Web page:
I hear you on the zen aspect of watering. I get that from weeding. Great stress relief. And I, too, covet a rain barrel, although I have no idea why they have to be such ridiculously pricey and complicated devices. My grandmother used to have rain barrels sitting on either side of her garage, and they were nothing more than rusty old open barrels. Nothing too complicated there. Although open containers of water would be a little too tempting for our backyard skeeter population.

    Posted at April 27th, 2010 at 3:00 pm

  3. Judybusy says:

    I actually water fairly regularly. Would my plants live if I didn’t? Yes. Do they look much better if I do? Absolutely. That being said, I love poppies, penstemon, columbines and true geraniums for their low-water tolerance. I have indulged in trollius “Orange Queen’ and some siberian irises, even though they need a lot of water. I have soaker hoses in my large shade bed; I’ve found hostas and of course ferns do much better with water.

    I agree with the comment on water barrels–I’ve often wondered why the heck they are so expensive!

    Posted at April 29th, 2010 at 9:24 am

  4. tt says:

    Judybusy, you’re a better woman than I am. I am absolutely terrible keeping container plants alive (and houseplants, too, for that matter) because I simply cannot discipline myself to water them regularly. It’s a character flaw, no question, but there you go. Every year I vow to do better with the hanging baskets and the pots on the patio, and every year I screw up and eventually kill things.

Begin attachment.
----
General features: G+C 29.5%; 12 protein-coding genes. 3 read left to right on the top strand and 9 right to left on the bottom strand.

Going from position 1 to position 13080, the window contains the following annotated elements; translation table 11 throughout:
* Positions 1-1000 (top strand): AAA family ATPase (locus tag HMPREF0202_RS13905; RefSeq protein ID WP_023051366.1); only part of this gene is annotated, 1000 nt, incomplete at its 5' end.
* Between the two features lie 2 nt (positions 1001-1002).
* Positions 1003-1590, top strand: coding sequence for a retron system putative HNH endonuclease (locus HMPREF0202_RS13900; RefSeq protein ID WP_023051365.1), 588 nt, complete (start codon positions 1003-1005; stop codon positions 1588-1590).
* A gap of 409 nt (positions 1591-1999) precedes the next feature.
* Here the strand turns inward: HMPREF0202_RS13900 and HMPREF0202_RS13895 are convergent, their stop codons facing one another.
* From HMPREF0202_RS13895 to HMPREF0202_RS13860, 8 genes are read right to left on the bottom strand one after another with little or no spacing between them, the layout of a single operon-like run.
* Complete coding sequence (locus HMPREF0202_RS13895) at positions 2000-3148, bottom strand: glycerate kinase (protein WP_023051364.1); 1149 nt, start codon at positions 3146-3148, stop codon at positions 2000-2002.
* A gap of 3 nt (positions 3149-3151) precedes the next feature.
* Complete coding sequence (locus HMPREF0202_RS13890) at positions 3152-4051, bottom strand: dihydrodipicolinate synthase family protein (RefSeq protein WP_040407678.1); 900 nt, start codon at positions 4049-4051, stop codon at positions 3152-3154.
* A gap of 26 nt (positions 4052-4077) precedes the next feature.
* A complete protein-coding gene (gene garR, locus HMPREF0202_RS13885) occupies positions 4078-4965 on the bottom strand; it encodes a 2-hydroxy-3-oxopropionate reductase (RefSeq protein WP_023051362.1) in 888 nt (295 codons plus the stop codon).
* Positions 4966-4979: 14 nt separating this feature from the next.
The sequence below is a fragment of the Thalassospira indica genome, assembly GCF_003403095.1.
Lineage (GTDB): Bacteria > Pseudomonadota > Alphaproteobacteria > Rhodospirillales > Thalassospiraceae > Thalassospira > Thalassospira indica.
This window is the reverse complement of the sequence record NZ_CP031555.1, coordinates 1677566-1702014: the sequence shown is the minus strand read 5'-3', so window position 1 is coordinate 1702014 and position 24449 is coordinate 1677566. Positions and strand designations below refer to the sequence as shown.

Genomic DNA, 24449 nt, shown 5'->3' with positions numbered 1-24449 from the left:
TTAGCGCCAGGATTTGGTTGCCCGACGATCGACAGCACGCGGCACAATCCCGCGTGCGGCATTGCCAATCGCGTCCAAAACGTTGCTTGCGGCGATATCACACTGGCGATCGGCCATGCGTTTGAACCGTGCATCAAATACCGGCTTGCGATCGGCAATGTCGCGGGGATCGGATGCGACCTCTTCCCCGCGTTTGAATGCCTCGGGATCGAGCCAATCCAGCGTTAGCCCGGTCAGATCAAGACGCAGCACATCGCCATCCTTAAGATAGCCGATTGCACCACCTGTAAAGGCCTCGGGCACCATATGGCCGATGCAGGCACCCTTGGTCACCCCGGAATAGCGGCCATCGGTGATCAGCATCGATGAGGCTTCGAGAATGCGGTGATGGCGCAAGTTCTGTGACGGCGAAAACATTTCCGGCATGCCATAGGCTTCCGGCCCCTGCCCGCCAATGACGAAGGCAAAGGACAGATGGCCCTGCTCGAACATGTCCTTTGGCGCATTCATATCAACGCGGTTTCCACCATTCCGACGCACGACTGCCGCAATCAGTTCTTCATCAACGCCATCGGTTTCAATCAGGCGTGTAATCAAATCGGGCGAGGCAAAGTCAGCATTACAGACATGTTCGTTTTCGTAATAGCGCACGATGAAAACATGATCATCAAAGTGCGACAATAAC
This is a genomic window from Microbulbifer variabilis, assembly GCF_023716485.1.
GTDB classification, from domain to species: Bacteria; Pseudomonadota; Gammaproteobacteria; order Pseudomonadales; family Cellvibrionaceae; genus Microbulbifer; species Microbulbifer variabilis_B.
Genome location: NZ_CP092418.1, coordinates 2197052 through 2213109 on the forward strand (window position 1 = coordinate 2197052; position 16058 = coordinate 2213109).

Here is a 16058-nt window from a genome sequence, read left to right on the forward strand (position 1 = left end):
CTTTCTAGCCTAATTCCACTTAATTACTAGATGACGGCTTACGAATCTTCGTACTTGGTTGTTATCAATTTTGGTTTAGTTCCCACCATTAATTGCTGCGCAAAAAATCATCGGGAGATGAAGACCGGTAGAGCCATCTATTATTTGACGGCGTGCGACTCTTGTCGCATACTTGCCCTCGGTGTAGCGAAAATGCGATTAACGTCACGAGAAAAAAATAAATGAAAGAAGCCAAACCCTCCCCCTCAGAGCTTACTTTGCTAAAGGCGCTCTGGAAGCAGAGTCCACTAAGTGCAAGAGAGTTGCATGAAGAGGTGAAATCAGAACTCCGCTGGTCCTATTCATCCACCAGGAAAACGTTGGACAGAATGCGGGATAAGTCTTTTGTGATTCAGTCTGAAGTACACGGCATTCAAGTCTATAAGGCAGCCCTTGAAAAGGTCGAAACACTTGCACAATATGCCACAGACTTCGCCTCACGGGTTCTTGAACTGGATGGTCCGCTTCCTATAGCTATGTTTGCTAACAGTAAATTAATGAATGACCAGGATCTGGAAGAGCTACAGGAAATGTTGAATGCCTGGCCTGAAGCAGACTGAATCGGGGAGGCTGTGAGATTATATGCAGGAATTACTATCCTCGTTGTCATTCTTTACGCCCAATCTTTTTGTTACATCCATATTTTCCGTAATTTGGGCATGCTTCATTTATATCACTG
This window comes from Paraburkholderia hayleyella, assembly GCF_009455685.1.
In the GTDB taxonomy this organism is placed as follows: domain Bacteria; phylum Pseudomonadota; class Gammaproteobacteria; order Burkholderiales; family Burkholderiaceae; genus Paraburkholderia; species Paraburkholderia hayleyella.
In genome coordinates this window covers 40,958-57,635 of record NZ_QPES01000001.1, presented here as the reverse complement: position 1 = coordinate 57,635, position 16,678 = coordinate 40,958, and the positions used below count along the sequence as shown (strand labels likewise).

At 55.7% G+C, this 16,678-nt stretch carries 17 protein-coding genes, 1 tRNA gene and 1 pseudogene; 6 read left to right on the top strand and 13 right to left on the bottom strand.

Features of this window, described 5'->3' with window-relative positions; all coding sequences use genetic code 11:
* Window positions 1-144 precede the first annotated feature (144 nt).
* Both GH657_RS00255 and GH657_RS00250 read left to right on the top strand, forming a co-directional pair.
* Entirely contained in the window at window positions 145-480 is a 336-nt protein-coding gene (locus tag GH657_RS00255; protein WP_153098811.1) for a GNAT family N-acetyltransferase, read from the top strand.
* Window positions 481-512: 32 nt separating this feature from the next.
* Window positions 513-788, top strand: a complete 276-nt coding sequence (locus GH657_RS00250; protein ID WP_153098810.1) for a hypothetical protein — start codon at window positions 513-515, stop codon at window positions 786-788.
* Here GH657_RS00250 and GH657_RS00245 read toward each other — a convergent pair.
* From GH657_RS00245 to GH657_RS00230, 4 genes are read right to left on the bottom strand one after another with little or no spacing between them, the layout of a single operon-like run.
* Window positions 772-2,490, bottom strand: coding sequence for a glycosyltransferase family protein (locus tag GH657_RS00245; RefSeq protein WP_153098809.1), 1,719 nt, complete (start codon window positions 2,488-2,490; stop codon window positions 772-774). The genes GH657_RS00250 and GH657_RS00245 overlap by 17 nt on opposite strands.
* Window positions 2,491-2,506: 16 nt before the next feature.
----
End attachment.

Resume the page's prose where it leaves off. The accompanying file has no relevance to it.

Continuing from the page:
To be clear, I certainly don’t want to discourage others from watering. I’ve just found that, for me, what works best is growing things that don’t need a lot of hand-holding. It’s working so far.

    Posted at April 29th, 2010 at 3:57 pm

  5. Judybusy says:

    The truth is, we have one of THOSE neighbors whose garden always looks pristine. She had a marvelous landscaping project done last year, so there is some friendly competition. I also want to take full advantage of the lovely stone wall and black iron fence she installed by keeping my garden looking its best. My garden is also small, so it doesn’t take a lot. So, no, I’m not a better woman, just competitive and refusing to be shown up!

    p.s. We fondly call the neighbor That Damn Nancy. The best part is she is a truly delightful woman that we are lucky to have as a neighbor.

    Posted at April 30th, 2010 at 9:50 am

  6. tt says:

    Judybusy, That Damn Nancy sounds a lot like my late neighbor Alice. We had a good-gardener/good-neighbor situation on the other side, too. Alice’s husband used to stand in their backyard, sigh contentedly, and say he felt like he was living in a park with that view. We really miss them.

    Posted at April 30th, 2010 at 12:31 pm

  7. Judybusy says:

    That’s sweet. Good neighbors are worth their weight in gold, and Nancy is one of many. One of them made my day yesterday by asking if I could help her plan her first vegetable and herb garden! The first thing I told her is not to plant the basil she’d picked up at the farmer’s market that day. Too chilly! She gushed she didn’t even know that….this is gonna be so fun!

    Posted at April 30th, 2010 at 2:35 pm